The end of season Nationale Sluitingsprijs Putte-Kapellen race looks set to disappear after the organisers admitted they are too old to continue to put on the one-day race. The organising committee secretary Eddy Carpentier has called for anyone interested in saving the race to step forward but warned that they will have raise of 150,000 Euro to cover the costs.
"If there are people who want to take it over from us, they are welcome," Sporza reported Carpentier as saying. "The organising committee will be disbanded. The seven members of our association are all getting older and some begin to suffer with their health. There are still people who want to continue but they want to do it alone and that’s is why we have decided it to put things on hold.”
News of the demise of the Belgian race comes less than 24 hours after the cancellation of this year’s La Méditerranéenne due to funding and organisational problems. The loss of La Méditerranéenne further widens the hole in the racing schedule in February that opened up after the Tour of Qatar was cancelled. Other races in Europe are also struggling to survive due to higher police costs and a lack of funding from local authorities, who have lost funding from central government.
The Nationale Sluitingsprijs Putte-Kapellen is traditionally held north of Antwerp, on the border between Belgium and the Netherlands and brings down the curtain on the Belgian racing season. The race was first held in 1929 and winners include Eddy Merckx, Herman Van Springel and Adri van der Poel. Britain’s Adam Blythe won in 2010 and Nacer Bouhanni won in 2015.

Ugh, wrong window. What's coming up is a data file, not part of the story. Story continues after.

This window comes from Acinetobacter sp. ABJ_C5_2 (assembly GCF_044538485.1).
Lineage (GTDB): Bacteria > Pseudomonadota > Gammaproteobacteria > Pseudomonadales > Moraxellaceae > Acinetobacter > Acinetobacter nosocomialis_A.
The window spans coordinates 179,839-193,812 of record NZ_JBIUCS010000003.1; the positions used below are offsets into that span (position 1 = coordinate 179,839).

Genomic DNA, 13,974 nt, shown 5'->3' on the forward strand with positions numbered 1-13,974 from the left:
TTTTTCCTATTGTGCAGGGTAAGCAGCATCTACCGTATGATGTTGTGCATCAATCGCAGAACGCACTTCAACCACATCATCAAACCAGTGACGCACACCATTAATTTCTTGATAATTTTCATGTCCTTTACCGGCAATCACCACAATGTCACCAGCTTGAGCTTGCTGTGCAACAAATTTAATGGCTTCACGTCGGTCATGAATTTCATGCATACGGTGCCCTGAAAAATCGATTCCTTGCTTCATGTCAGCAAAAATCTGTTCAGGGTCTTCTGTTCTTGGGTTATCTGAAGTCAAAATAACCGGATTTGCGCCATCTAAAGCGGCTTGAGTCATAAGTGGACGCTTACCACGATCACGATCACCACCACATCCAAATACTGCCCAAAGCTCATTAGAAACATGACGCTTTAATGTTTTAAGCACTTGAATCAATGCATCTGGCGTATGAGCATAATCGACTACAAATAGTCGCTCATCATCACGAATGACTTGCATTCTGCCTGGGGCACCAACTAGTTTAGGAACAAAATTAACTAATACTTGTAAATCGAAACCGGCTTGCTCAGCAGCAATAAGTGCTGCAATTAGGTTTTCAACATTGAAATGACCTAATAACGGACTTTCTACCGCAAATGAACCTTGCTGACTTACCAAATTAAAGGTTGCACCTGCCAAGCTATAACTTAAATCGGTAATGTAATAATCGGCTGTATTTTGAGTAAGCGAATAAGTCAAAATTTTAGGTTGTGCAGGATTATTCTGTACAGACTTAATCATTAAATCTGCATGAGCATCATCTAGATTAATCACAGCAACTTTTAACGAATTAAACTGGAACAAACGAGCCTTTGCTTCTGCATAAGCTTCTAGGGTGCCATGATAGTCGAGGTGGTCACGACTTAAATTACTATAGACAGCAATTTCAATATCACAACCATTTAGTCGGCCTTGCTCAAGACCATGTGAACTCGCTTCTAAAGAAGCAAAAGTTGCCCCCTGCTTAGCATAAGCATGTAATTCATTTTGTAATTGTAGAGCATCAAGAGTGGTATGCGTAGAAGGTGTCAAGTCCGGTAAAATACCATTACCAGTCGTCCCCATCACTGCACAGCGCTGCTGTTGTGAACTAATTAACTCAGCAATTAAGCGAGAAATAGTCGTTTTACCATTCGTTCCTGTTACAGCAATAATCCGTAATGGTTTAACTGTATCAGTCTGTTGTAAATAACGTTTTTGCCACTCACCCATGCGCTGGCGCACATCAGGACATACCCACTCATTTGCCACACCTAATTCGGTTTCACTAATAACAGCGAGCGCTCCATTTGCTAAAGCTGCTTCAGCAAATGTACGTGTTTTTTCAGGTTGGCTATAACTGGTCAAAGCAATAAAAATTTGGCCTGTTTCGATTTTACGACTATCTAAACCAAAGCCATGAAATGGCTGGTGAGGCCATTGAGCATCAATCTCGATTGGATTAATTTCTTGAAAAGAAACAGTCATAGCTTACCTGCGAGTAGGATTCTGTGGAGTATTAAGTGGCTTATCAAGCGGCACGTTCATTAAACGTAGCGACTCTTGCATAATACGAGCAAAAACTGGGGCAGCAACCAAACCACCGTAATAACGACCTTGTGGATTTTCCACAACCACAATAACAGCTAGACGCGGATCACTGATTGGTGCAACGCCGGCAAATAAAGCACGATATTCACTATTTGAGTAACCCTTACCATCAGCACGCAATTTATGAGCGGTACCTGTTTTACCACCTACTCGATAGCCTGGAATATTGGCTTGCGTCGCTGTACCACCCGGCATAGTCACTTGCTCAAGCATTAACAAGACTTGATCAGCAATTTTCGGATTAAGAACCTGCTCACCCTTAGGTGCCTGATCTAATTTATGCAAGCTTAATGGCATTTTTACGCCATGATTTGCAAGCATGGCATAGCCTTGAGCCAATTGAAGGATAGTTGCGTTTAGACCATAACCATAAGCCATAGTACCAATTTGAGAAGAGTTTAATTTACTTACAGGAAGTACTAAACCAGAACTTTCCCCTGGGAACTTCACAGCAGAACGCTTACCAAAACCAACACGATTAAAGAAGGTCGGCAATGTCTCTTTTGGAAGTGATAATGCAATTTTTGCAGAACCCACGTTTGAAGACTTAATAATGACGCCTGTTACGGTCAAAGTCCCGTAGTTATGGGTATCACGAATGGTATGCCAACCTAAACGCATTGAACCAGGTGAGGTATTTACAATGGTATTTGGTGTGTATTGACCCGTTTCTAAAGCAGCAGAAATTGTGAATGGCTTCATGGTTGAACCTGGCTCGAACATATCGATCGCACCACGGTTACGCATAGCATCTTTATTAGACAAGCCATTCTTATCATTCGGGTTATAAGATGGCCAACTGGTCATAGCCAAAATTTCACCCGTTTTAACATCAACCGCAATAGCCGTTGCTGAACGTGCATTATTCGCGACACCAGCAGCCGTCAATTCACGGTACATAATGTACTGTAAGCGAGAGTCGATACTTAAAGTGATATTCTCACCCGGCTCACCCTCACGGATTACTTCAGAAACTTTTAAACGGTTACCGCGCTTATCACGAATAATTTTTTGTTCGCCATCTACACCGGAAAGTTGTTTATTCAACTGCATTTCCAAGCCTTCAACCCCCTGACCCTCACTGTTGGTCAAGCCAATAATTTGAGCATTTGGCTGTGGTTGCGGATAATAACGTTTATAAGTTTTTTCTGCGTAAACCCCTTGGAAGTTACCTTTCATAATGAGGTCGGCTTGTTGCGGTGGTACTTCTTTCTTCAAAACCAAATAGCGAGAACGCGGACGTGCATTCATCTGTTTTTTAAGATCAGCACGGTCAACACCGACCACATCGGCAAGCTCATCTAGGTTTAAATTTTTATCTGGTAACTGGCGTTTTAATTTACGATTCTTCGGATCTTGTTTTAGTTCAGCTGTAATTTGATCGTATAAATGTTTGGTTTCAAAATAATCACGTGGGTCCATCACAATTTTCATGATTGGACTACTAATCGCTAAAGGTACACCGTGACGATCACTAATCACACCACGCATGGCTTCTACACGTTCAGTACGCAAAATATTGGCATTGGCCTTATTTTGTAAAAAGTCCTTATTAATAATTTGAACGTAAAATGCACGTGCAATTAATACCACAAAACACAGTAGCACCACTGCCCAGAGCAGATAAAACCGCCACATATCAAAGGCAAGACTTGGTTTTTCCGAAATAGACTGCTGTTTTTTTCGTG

Roy Jans was the final winner in 2016 with the event attracting a crowd of thousands who, like at most Belgian races, watched from the roadside while enjoying drinks and frites. The race was scheduled for October 17 this year, two days before he start of the new Tour of Guangxi WorldTour race in China.
Carpentier seems determined to step down but is hoping someone will step up to take over his role and some how save the race.
“Putte-Kapellen is a historic race, I would like to see it survive in some way. We’d be happy for interested buyers and organizers to come to us,” he said. "I hope that someone takes over the organization. It is not because we quit that I want the race to disappear."
Enjoy your first month for just £1 / $1 / €1
*Read 5 free articles per month without a subscription
Try your first month for just £1 / $1 / €1
Thank you for signing up to Cycling News. You will receive a verification email shortly.
There was a problem. Please refresh the page and try again.